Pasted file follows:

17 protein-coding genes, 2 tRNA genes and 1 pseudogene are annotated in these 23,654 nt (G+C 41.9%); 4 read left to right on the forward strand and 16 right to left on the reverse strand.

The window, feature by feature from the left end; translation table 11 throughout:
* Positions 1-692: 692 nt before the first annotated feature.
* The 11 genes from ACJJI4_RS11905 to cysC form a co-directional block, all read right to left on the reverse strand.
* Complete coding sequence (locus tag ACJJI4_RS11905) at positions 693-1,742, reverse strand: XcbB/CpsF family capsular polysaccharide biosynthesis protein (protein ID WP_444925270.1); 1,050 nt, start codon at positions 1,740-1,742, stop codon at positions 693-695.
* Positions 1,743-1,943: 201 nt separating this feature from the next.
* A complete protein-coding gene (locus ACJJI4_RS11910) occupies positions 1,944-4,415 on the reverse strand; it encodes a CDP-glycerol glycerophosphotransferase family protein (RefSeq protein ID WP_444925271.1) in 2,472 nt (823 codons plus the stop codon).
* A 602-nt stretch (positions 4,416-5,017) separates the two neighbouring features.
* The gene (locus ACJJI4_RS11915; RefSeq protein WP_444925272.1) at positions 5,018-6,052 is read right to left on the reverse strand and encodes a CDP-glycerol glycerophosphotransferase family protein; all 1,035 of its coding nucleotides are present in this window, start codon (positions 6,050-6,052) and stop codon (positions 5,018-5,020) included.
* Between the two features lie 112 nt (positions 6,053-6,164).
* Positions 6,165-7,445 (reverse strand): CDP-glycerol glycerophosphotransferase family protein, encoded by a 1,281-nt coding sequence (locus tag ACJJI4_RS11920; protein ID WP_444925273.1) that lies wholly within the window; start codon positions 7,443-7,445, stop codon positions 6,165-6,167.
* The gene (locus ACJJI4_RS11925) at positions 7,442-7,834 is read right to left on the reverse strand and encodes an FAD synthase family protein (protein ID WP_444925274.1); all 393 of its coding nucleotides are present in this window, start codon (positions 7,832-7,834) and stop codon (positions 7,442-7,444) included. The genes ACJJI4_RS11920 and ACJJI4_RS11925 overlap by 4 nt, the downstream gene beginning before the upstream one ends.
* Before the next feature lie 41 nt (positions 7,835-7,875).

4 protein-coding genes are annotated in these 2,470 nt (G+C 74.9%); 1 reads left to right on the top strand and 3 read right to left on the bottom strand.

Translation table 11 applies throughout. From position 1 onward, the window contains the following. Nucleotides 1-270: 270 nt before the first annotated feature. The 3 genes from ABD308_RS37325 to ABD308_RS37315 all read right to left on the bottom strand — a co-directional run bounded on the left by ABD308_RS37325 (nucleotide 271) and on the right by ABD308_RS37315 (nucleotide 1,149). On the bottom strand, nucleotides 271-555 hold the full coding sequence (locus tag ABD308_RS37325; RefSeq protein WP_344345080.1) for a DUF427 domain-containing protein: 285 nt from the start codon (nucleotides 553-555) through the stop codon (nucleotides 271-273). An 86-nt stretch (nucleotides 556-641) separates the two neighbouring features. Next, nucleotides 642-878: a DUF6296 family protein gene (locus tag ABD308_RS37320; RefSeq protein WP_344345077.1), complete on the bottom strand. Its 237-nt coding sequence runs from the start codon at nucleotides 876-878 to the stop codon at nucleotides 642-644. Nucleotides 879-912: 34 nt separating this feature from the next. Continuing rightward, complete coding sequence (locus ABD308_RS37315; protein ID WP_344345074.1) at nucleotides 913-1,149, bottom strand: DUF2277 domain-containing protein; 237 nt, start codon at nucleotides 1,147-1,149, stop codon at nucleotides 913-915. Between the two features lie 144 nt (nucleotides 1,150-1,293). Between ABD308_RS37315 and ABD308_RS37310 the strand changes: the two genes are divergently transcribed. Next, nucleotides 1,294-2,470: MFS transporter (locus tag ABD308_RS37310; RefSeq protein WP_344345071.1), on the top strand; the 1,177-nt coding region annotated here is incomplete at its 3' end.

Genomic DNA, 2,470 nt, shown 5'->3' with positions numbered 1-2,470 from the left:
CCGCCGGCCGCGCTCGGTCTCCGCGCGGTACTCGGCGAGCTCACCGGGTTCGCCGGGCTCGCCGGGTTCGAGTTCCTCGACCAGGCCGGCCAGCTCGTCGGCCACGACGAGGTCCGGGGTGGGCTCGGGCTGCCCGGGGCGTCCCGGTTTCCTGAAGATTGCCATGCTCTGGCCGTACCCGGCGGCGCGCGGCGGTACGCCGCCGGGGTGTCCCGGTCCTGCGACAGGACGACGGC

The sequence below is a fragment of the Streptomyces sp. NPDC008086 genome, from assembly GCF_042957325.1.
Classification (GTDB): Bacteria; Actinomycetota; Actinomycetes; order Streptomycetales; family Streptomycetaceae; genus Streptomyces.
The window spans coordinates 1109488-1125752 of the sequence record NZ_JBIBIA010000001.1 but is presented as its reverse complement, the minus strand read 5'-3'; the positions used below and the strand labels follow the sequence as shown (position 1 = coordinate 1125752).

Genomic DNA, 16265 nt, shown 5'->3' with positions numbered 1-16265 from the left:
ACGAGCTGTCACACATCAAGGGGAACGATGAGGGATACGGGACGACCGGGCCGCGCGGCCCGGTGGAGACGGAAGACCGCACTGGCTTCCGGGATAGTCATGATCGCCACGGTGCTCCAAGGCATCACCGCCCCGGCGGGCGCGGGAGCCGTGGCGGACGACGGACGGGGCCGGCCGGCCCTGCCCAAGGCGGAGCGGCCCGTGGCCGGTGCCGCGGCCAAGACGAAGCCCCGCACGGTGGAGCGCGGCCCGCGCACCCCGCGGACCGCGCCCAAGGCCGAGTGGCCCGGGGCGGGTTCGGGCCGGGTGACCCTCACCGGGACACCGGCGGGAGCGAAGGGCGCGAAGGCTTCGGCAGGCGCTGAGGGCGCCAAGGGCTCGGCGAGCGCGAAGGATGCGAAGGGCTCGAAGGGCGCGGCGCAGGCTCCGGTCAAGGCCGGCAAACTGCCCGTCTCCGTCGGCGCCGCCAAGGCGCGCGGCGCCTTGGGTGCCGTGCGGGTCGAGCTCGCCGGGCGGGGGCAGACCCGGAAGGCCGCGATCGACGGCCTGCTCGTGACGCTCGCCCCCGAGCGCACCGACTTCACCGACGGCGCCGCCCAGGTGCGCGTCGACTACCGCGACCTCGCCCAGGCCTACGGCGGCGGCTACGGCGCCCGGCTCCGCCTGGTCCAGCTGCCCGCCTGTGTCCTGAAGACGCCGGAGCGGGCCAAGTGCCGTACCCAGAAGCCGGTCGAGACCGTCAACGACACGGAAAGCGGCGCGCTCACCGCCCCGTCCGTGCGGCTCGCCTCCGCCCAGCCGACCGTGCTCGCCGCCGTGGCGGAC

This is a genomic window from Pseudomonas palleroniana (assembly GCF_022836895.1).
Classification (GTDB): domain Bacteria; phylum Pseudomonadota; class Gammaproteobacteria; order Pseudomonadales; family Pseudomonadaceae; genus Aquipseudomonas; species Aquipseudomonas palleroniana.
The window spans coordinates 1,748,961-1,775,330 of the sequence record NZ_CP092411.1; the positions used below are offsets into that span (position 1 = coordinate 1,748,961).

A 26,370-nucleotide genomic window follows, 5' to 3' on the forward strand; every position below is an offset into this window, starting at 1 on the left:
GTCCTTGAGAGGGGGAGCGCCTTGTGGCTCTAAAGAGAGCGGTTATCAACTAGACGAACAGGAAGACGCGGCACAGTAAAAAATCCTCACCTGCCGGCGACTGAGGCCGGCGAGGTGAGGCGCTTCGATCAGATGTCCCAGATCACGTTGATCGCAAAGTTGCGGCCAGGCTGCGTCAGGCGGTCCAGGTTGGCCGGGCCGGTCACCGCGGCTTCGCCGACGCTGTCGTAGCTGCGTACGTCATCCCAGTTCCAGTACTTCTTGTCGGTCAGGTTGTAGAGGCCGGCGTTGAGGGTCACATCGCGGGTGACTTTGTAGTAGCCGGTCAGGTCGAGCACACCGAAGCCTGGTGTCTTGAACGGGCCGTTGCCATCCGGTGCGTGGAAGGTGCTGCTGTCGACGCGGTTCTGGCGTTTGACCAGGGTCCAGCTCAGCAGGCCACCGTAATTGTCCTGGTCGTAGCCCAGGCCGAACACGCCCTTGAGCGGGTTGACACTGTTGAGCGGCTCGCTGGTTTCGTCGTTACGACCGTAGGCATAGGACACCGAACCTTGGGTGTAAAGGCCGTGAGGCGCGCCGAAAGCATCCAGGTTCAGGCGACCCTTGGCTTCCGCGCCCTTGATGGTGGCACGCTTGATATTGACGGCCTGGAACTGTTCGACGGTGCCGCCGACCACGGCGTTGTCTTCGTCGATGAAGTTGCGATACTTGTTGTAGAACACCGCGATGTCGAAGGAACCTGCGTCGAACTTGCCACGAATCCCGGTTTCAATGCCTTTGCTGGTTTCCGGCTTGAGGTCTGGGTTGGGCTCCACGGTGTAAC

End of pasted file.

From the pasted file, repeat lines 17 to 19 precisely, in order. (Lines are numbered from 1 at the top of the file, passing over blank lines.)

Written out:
CCGCCGGCCGCGCTCGGTCTCCGCGCGGTACTCGGCGAGCTCACCGGGTTCGCCGGGCTCGCCGGGTTCGAGTTCCTCGACCAGGCCGGCCAGCTCGTCGGCCACGACGAGGTCCGGGGTGGGCTCGGGCTGCCCGGGGCGTCCCGGTTTCCTGAAGATTGCCATGCTCTGGCCGTACCCGGCGGCGCGCGGCGGTACGCCGCCGGGGTGTCCCGGTCCTGCGACAGGACGACGGC

The sequence below is a fragment of the Streptomyces sp. NPDC008086 genome, from assembly GCF_042957325.1.
Classification (GTDB): Bacteria; Actinomycetota; Actinomycetes; order Streptomycetales; family Streptomycetaceae; genus Streptomyces.